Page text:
Another baby, maybe?
Your decision to have a baby will change the way your family feels and functions. An only child suddenly has a brother or sister to share the spotlight, the ‘baby’ of the family becomes the middle child suddenly all the pressure you might be feeling as a parent is doubled, or tripled, or quadrupled. It also doubles, triples and quadruples the amount of love in your family. The decision to have another baby has many factors. How will your child react? What kind of age gap is best for your child and future child’s welfare? Can you afford the financial burden of another child? Is your relationship stable enough to cope with another baby as well as an older child? All of these questions, and more, will influence your decision.
The relationship that you share with the child(ren) you are lucky enough to already have as part of your family, will also change. They are about to become an older sibling. Studies of multiple children families show that having another baby in the house has a massive affect on the developing personality and character of the elder child. Before you even have the baby, your time spent in preparation can be a source of pre-birth jealousy for your child. Your child may harbor a predilection to resent the new baby from the get go.
Talking about having a baby with your existing child
Talking about having another baby with existing children can be daunting. Whether or not to involve your children in the process of trying to get pregnant is a decision that only you can make, and that can be entirely dependent on your situation. Should you talk to your children about it? Are your children old enough to understand what having another baby in the family means? Will their reaction to you trying to have another baby change the way you feel about it? Have your children been asking about a little brother or sister? These are all questions that the answers to which will shape your decision.
You can prepare your existing children for the arrival of your baby by talking about the ways that their life will be different, and what it means to be a big brother or sister. Talk about what will happen when the baby is born, how detailed you want to go with birds and bees might depend on your child’s age and intellect. Older children will want to understand how a baby is in your tummy where as young children might just accept that it is and not worry too much. Look at pictures of your child as a baby and talk about what they were like, and will the new baby be like them. Talk about your own family growing up – were you or your partner a big/little brother/sister? Did you always wish you had a sibling?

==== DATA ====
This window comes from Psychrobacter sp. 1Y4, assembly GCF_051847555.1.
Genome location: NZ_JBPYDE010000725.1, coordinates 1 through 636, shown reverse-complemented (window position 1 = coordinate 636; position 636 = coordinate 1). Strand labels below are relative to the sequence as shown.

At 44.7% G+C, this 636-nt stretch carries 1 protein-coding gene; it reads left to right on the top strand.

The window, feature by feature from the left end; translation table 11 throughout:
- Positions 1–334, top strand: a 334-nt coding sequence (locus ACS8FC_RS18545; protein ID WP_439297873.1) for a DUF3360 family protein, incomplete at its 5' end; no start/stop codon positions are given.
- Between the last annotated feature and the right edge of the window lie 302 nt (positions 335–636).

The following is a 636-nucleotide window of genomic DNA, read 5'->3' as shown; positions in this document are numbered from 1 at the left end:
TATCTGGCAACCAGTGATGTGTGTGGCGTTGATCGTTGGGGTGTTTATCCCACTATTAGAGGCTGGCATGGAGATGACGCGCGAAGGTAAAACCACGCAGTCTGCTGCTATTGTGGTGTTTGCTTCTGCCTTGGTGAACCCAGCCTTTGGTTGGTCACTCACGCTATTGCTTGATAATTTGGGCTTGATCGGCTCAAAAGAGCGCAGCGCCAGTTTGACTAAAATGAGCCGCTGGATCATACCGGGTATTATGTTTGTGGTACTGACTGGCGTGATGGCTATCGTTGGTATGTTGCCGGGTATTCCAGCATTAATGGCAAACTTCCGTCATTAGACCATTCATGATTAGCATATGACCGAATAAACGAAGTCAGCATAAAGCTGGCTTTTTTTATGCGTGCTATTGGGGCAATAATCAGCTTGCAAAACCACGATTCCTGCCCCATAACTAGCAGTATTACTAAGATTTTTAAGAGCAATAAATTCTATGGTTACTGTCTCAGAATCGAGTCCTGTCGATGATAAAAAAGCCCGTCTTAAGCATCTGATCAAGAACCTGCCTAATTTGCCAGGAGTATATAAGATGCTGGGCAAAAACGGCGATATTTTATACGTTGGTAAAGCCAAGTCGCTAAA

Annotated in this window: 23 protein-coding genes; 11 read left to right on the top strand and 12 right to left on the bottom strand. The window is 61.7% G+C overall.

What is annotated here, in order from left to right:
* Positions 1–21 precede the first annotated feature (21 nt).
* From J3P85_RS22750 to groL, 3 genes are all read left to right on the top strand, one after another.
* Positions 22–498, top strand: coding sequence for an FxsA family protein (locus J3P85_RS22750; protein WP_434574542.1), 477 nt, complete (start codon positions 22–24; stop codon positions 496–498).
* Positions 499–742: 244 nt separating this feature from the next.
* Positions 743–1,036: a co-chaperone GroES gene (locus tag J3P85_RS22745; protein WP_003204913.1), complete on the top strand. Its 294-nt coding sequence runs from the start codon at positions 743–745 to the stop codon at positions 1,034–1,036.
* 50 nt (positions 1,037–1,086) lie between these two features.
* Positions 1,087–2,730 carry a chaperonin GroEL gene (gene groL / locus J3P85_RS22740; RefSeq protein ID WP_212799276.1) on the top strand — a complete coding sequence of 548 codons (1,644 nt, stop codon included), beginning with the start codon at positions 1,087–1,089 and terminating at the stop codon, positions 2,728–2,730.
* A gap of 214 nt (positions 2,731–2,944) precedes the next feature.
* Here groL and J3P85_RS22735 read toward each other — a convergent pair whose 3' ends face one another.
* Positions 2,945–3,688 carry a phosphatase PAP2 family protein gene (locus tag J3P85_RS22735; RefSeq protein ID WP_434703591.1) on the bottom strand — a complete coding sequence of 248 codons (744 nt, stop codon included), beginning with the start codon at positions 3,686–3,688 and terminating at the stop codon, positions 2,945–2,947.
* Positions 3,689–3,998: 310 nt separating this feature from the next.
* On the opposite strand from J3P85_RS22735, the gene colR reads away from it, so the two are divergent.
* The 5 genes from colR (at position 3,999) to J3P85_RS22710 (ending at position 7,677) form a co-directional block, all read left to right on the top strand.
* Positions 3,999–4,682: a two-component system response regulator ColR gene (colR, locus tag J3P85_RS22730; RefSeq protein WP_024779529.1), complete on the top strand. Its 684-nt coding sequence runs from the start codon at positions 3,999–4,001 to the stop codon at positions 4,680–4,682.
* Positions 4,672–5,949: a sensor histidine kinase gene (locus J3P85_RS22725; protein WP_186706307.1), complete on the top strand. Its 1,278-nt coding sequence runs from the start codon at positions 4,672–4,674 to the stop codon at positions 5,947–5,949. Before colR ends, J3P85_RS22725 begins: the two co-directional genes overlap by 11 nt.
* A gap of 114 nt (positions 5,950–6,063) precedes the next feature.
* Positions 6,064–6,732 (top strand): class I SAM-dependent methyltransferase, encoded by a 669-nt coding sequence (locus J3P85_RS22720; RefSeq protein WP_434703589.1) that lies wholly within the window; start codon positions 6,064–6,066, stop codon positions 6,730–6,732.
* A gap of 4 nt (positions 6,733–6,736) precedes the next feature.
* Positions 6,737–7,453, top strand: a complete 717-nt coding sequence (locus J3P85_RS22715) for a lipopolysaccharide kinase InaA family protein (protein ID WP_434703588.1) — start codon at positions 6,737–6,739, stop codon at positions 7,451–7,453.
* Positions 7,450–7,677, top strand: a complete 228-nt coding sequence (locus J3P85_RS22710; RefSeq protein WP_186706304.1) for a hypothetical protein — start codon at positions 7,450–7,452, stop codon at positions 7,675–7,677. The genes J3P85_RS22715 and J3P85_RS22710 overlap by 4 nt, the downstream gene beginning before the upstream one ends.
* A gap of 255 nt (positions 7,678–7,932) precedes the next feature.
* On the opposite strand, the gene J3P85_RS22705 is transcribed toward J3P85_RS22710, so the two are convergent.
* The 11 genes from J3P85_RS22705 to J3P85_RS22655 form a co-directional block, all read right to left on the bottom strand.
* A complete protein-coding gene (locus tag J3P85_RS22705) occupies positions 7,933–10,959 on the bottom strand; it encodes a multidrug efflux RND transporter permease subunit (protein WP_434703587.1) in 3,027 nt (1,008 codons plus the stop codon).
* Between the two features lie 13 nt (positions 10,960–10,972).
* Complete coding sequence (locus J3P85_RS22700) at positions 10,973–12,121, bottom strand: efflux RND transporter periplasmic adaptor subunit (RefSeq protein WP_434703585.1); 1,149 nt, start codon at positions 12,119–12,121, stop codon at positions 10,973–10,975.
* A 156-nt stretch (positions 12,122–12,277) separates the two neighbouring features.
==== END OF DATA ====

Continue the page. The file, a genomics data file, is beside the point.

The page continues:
It is a nice idea to let your child help in the preparation for the new baby. Decorating the nursery, talking about baby names, and choosing clothes/toys for the baby are all things you can do together with your child to include them. Let your child pick a present to give to the baby when they are born, and buy your child a present from the baby.
Bringing your new baby home
The reactions of existing children to a new baby are as different as the children themselves, and there is no way of knowing how your own situation will turn out until you have baby at home and are living your life. Your children might surprise you with the way they take their newfound siblinghood in stride, they may frustrate you with their refusal of the whole situation, or they may fall somewhere between the two.
You can help your child to bond positively with the new baby by including them wherever possible. Explain to your child what you are doing with the baby and talk about what you did with them when they were a baby. This will help your child to not feel like they are being left out, or the attention is being taken away from them. Let your child to help you with tasks, such as helping to give the baby a bath, or singing with the baby. Older children often see themselves as another parent in the family rather than competing for your attention as a child.
Children might want to be very involved with the baby, or might have little interest. Try not to force a relationship as it might make your child feel pressured and resent the baby. Talk to your child about how they are feeling about being a big brother/sister, what they like, what they don’t like, what would make them like it better.
Try to spend quality time with just you and your child, and continue any special things you do together.
Half-siblings and new baby
Bringing a new baby into a stepfamily can be an emotionally trying time for both adults and existing children. It can be more important than ever to accentuate to your child or step-child that having a new half brother or sister won’t mean that you love them any less. Children may feel jealous of the new baby and the attention it garners from both their parent and step-parent and may start to act up both with you, and if applicable, with their other parent/family. Remember to continue to spend quality time with your child and accentuate how important they are in your family structure.